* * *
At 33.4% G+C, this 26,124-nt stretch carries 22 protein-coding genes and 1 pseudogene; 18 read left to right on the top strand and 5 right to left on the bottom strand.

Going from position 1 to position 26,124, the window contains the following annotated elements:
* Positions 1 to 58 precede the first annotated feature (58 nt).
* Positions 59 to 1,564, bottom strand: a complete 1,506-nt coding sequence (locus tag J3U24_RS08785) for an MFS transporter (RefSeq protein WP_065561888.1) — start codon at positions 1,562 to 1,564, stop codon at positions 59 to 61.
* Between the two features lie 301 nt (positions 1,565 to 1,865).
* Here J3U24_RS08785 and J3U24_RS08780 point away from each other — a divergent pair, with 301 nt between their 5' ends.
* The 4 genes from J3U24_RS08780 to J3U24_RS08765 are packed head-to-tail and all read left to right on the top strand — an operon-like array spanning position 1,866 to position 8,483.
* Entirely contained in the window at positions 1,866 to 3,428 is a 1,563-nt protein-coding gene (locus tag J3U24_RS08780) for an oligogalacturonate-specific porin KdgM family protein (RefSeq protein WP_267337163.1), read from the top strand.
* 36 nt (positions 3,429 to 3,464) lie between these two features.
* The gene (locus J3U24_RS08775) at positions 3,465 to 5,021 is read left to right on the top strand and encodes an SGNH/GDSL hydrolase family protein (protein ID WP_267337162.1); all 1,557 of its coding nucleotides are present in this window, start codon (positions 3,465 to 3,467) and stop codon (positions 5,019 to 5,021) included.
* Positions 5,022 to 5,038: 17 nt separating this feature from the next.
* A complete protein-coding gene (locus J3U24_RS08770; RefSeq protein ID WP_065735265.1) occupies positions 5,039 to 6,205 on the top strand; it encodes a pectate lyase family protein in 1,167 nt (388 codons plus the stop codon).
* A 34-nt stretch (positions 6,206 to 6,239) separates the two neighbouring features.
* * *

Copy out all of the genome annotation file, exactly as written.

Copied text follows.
At 33.4% G+C, this 26,124-nt stretch carries 22 protein-coding genes and 1 pseudogene; 18 read left to right on the top strand and 5 right to left on the bottom strand.

Going from position 1 to position 26,124, the window contains the following annotated elements:
* Positions 1 to 58 precede the first annotated feature (58 nt).
* Positions 59 to 1,564, bottom strand: a complete 1,506-nt coding sequence (locus tag J3U24_RS08785) for an MFS transporter (RefSeq protein WP_065561888.1) — start codon at positions 1,562 to 1,564, stop codon at positions 59 to 61.
* Between the two features lie 301 nt (positions 1,565 to 1,865).
* Here J3U24_RS08785 and J3U24_RS08780 point away from each other — a divergent pair, with 301 nt between their 5' ends.
* The 4 genes from J3U24_RS08780 to J3U24_RS08765 are packed head-to-tail and all read left to right on the top strand — an operon-like array spanning position 1,866 to position 8,483.
* Entirely contained in the window at positions 1,866 to 3,428 is a 1,563-nt protein-coding gene (locus tag J3U24_RS08780) for an oligogalacturonate-specific porin KdgM family protein (RefSeq protein WP_267337163.1), read from the top strand.
* 36 nt (positions 3,429 to 3,464) lie between these two features.
* The gene (locus J3U24_RS08775) at positions 3,465 to 5,021 is read left to right on the top strand and encodes an SGNH/GDSL hydrolase family protein (protein ID WP_267337162.1); all 1,557 of its coding nucleotides are present in this window, start codon (positions 3,465 to 3,467) and stop codon (positions 5,019 to 5,021) included.
* Positions 5,022 to 5,038: 17 nt separating this feature from the next.
* A complete protein-coding gene (locus J3U24_RS08770; RefSeq protein ID WP_065735265.1) occupies positions 5,039 to 6,205 on the top strand; it encodes a pectate lyase family protein in 1,167 nt (388 codons plus the stop codon).
* A 34-nt stretch (positions 6,206 to 6,239) separates the two neighbouring features.